Posted by Jonathan Maus (Publisher/Editor) on December 11th, 2018 at 10:05 am
The Portland Bureau of Transportation has opened the online open house and survey for their 122nd Avenue Plan. If you missed the November 7th open house event, this is your chance to weigh in on the project. They have funding to make changes and our voices can help them make the most informed decisions on how to spend it.
Specifically, PBOT wants your feedback on three things: which cross-section options should get further study; where new crossing treatments should be installed; and what to build in 2020 with the $3.3 million they currently have set-aside for the project.
122nd Avenue has become a focus of PBOT for several reasons. For starters, statistically it’s one of the most dangerous streets in Portland. Between Marine Drive and SE Foster, 122nd has four of our top 30 highest crash intersections. Since 2010, there have been over 400 people injured while traveling on 122nd, including 127 people walking and biking. Nine people have died in the past 8 years alone. If you’ve ever ridden on it, the stats don’t matter because you can just feel how dangerous it is. Every time I’m out there, it’s an eye-opening experience.
Back in September, I rode under the I-84 overpass and was appalled by the conditions. Overgrown vegetation and trash constrained an already dark and intimidating space. Riding in the main roadway wasn’t an option because driving speeds are high and there is no shoulder room at all. Thankfully, this underpass area is on PBOT’s radar. As you can see in their graphic below, one of the projects under consideration is to reconfigure the roadway and install a two-way protected bikeway and sidewalk on one side of the street. This is the type of thing PBOT needs to hear from you about. Do you think this should be a high priority?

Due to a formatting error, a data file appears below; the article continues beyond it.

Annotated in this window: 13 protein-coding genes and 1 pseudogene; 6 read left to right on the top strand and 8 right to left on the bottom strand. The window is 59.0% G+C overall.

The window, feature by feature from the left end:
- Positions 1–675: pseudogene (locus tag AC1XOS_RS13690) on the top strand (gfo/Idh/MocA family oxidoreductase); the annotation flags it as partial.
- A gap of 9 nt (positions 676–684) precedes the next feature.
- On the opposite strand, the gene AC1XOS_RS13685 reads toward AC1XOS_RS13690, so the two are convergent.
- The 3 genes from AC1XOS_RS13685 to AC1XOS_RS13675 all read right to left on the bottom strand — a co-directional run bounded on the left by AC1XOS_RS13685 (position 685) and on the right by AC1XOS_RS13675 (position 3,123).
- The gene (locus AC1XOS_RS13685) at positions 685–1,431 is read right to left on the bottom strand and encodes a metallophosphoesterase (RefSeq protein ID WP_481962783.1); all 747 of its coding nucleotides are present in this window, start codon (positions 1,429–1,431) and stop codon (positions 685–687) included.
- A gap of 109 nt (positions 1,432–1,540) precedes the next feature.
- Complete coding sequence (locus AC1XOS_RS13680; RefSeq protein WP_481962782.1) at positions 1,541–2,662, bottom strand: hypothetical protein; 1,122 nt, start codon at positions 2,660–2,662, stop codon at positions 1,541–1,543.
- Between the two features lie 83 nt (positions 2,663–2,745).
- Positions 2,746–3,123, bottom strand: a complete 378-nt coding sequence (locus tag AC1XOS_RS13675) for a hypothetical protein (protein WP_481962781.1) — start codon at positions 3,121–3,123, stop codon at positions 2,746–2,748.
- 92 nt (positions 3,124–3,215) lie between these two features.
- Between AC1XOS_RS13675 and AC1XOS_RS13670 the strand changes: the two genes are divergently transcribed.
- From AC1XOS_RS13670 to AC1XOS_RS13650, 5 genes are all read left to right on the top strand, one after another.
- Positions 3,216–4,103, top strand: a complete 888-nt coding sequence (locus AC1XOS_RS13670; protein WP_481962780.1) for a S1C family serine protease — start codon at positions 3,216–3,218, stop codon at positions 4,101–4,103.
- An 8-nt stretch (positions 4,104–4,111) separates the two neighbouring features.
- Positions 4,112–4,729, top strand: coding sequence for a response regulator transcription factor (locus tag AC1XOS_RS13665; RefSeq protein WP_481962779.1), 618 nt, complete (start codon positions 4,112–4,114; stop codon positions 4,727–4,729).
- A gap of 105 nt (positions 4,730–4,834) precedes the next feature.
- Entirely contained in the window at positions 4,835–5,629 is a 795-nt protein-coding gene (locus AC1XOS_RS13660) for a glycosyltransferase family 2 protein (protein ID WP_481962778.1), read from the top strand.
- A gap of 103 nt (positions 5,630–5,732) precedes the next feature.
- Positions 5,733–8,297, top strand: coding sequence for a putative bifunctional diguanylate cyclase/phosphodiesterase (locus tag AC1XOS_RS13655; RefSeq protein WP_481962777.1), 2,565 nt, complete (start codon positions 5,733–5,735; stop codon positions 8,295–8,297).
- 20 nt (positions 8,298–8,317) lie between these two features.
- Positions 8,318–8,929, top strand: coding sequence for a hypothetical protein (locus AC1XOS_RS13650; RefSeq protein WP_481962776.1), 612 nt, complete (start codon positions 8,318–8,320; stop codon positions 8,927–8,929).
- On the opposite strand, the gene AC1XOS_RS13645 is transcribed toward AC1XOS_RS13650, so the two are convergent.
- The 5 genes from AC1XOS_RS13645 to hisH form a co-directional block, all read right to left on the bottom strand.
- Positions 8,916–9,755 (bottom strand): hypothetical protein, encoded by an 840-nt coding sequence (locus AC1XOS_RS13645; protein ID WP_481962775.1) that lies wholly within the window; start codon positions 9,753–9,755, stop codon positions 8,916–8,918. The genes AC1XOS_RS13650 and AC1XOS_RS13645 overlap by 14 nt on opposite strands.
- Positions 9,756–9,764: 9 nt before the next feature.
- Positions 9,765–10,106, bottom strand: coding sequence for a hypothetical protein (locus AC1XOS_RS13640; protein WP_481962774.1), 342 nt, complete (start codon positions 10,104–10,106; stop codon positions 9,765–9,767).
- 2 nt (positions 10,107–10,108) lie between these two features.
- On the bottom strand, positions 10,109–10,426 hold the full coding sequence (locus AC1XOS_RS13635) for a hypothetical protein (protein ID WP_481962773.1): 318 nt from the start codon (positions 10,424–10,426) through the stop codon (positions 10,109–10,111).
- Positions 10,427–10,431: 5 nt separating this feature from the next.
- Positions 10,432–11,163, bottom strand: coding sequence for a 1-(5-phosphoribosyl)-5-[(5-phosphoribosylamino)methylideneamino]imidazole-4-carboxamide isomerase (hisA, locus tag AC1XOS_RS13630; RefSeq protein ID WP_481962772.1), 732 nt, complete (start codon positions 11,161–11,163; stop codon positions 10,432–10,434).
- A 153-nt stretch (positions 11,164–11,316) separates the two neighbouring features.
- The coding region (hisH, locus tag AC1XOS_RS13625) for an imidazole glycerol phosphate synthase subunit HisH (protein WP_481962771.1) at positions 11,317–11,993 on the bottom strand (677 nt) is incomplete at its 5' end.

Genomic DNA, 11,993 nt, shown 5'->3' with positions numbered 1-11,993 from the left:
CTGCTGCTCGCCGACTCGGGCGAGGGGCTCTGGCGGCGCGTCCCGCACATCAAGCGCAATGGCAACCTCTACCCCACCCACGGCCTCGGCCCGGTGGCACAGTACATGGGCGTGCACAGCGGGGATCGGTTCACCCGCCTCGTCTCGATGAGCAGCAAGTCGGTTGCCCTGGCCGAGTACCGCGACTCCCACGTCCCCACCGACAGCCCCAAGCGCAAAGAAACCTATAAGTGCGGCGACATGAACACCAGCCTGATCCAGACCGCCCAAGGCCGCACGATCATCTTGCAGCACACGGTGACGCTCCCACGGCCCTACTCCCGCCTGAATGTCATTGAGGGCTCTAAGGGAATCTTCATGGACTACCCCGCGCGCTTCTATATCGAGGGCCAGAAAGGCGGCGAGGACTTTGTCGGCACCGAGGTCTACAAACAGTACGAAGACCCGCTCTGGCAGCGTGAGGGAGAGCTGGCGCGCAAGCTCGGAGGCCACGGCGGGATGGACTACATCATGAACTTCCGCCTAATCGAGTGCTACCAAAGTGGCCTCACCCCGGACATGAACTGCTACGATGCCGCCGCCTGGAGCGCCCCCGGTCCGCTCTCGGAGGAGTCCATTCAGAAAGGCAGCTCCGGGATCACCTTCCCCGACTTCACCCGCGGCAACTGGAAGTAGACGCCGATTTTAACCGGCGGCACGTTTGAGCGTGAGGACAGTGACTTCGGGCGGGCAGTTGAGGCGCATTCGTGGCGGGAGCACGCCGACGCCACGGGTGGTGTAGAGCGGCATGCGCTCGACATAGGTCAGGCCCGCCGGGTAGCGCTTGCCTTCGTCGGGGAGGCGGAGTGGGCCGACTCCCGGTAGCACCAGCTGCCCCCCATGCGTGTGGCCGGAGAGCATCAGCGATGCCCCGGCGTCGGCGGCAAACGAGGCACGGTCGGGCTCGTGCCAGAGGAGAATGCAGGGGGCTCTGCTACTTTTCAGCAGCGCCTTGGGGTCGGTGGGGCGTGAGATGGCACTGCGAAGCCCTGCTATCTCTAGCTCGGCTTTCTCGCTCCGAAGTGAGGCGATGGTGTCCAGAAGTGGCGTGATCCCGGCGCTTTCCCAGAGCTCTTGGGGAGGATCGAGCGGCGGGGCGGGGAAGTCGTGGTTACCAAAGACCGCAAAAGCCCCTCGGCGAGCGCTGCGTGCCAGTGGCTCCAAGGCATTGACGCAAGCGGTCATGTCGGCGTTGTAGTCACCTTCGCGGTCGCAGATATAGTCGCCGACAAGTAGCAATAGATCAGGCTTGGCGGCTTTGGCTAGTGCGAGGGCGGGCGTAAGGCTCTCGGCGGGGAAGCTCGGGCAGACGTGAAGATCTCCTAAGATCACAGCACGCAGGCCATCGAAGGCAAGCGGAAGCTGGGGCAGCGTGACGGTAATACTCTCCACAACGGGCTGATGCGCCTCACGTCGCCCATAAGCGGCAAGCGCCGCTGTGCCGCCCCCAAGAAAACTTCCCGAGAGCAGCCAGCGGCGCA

The city is also looking to add more — and safer — crossings. 122nd currently doesn’t meet the new “spacing guidelines” for crossings that were developed through PBOT’s Pedestrian Master Plan. Those new guidelines call for crossings no more than 800 feet apart. The current average is 935 feet, or about four blocks.
Through surveys and the public open house, PBOT has heard so far that crossing safety, congestion and bike safety are the top three priorities.
What do you think? If you haven’t already commented on this project, now is your chance. Here’s the online open house and survey (it says 30 pages, but it’s really only five). It will be available through January 6th, 2019.
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